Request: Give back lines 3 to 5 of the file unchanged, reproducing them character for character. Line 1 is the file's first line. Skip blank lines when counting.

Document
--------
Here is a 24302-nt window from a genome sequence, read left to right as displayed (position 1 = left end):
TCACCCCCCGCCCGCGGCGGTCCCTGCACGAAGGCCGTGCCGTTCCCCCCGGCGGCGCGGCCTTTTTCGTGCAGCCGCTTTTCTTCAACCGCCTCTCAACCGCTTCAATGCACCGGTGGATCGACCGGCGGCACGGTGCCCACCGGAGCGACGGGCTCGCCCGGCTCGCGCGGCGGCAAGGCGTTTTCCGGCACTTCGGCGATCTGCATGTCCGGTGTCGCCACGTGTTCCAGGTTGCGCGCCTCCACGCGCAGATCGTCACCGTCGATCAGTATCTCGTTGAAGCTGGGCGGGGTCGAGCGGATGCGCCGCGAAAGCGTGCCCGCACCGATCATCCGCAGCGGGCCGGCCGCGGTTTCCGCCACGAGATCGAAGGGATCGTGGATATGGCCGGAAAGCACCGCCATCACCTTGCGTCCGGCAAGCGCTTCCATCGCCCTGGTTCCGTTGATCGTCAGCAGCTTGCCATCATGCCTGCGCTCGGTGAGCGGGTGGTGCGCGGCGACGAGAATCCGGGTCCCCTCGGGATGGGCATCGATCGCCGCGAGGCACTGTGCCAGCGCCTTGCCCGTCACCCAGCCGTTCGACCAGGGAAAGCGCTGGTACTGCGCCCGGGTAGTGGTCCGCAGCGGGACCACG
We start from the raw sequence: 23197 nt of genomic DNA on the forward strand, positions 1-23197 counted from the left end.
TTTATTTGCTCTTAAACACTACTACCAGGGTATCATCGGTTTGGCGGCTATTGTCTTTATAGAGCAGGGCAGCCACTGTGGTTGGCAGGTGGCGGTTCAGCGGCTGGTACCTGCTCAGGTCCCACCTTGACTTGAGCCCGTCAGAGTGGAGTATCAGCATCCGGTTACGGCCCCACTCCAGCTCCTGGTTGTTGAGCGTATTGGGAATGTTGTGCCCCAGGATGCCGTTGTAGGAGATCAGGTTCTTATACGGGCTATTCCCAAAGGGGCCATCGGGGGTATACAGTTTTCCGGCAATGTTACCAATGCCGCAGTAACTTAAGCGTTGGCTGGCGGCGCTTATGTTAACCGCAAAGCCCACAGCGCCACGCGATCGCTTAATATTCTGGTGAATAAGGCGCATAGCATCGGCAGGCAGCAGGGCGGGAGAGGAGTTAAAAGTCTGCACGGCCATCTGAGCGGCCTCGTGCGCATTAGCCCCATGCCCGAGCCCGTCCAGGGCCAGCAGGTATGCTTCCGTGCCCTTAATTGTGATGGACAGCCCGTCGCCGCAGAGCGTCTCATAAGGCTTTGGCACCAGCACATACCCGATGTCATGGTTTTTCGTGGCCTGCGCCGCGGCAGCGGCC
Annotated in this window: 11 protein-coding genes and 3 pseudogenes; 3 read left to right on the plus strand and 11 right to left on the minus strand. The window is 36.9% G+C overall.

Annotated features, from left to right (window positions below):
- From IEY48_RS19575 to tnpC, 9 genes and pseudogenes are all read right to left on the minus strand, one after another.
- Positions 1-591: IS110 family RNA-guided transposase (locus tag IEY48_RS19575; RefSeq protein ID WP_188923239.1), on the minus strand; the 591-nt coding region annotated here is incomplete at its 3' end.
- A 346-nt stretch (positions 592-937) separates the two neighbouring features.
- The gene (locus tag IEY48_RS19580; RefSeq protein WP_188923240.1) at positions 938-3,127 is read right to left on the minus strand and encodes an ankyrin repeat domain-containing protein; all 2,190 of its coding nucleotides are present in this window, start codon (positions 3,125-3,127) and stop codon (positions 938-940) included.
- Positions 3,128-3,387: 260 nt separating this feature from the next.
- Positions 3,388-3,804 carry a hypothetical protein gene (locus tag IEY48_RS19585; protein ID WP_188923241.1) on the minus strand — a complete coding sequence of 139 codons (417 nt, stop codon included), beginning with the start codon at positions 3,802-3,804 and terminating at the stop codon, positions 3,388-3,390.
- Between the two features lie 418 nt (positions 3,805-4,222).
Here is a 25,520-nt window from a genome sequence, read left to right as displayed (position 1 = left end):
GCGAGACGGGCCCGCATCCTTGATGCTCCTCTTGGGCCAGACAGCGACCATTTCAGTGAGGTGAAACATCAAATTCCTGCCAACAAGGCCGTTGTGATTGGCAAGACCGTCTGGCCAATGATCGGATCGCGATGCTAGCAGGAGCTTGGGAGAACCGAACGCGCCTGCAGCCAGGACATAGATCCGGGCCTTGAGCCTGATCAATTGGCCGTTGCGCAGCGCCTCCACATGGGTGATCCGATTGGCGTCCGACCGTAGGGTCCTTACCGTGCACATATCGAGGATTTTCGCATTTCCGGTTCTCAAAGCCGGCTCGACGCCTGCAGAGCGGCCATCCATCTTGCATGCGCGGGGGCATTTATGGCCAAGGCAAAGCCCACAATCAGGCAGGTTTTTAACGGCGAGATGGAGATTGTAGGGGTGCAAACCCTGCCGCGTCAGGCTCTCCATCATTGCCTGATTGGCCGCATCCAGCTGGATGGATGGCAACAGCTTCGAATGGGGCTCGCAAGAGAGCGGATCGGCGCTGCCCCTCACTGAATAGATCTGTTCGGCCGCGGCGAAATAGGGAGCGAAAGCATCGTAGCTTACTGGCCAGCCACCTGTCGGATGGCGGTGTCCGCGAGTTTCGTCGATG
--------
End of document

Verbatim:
We start from the raw sequence: 23197 nt of genomic DNA on the forward strand, positions 1-23197 counted from the left end.
TTTATTTGCTCTTAAACACTACTACCAGGGTATCATCGGTTTGGCGGCTATTGTCTTTATAGAGCAGGGCAGCCACTGTGGTTGGCAGGTGGCGGTTCAGCGGCTGGTACCTGCTCAGGTCCCACCTTGACTTGAGCCCGTCAGAGTGGAGTATCAGCATCCGGTTACGGCCCCACTCCAGCTCCTGGTTGTTGAGCGTATTGGGAATGTTGTGCCCCAGGATGCCGTTGTAGGAGATCAGGTTCTTATACGGGCTATTCCCAAAGGGGCCATCGGGGGTATACAGTTTTCCGGCAATGTTACCAATGCCGCAGTAACTTAAGCGTTGGCTGGCGGCGCTTATGTTAACCGCAAAGCCCACAGCGCCACGCGATCGCTTAATATTCTGGTGAATAAGGCGCATAGCATCGGCAGGCAGCAGGGCGGGAGAGGAGTTAAAAGTCTGCACGGCCATCTGAGCGGCCTCGTGCGCATTAGCCCCATGCCCGAGCCCGTCCAGGGCCAGCAGGTATGCTTCCGTGCCCTTAATTGTGATGGACAGCCCGTCGCCGCAGAGCGTCTCATAAGGCTTTGGCACCAGCACATACCCGATGTCATGGTTTTTCGTGGCCTGCGCCGCGGCAGCGGCC
Annotated in this window: 11 protein-coding genes and 3 pseudogenes; 3 read left to right on the plus strand and 11 right to left on the minus strand. The window is 36.9% G+C overall.